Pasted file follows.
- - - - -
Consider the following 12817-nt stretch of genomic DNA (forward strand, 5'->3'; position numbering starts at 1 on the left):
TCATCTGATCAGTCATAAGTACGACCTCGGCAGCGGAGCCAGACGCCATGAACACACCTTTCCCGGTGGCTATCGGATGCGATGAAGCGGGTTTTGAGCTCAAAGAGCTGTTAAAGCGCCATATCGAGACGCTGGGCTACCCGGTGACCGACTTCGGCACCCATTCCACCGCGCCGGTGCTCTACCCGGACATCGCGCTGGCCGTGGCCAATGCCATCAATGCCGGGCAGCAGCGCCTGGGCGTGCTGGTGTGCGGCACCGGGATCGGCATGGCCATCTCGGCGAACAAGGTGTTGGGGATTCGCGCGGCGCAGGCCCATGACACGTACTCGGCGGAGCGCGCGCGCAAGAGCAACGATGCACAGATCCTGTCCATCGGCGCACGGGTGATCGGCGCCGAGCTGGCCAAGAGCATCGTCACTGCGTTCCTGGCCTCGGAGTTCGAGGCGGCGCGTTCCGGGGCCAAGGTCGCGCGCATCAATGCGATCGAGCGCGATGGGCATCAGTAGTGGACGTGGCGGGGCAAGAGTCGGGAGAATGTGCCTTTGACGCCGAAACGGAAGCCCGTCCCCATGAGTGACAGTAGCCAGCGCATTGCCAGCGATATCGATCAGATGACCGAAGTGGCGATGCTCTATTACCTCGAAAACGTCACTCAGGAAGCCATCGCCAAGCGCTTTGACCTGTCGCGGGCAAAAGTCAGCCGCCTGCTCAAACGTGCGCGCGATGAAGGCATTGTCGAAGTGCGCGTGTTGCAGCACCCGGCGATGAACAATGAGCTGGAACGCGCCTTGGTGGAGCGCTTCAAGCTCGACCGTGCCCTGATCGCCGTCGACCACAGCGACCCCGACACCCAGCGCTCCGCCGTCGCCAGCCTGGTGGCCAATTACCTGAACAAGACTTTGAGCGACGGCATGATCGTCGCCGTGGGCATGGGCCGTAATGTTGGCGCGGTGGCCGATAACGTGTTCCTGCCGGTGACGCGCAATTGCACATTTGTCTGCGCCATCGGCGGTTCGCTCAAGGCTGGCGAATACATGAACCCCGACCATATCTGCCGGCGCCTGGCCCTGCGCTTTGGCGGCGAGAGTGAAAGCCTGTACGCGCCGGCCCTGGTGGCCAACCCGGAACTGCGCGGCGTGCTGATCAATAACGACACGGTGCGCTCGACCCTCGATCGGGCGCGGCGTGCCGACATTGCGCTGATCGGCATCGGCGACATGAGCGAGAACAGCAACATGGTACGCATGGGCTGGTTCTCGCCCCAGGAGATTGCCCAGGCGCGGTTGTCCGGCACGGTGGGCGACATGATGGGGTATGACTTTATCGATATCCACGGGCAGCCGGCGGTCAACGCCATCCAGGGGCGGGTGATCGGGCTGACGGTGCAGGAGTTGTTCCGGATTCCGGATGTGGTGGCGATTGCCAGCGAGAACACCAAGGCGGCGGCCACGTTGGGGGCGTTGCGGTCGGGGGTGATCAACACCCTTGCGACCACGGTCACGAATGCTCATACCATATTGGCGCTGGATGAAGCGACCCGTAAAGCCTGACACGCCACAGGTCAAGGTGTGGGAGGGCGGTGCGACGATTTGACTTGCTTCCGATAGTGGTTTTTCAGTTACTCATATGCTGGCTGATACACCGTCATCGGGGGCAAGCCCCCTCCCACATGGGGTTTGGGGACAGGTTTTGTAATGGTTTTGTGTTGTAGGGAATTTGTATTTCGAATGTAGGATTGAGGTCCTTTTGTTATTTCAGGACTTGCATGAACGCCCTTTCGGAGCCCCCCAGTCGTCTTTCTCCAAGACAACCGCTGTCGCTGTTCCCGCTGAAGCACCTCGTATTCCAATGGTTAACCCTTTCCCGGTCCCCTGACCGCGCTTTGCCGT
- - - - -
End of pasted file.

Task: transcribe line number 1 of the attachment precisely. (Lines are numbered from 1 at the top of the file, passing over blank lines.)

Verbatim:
Consider the following 12817-nt stretch of genomic DNA (forward strand, 5'->3'; position numbering starts at 1 on the left):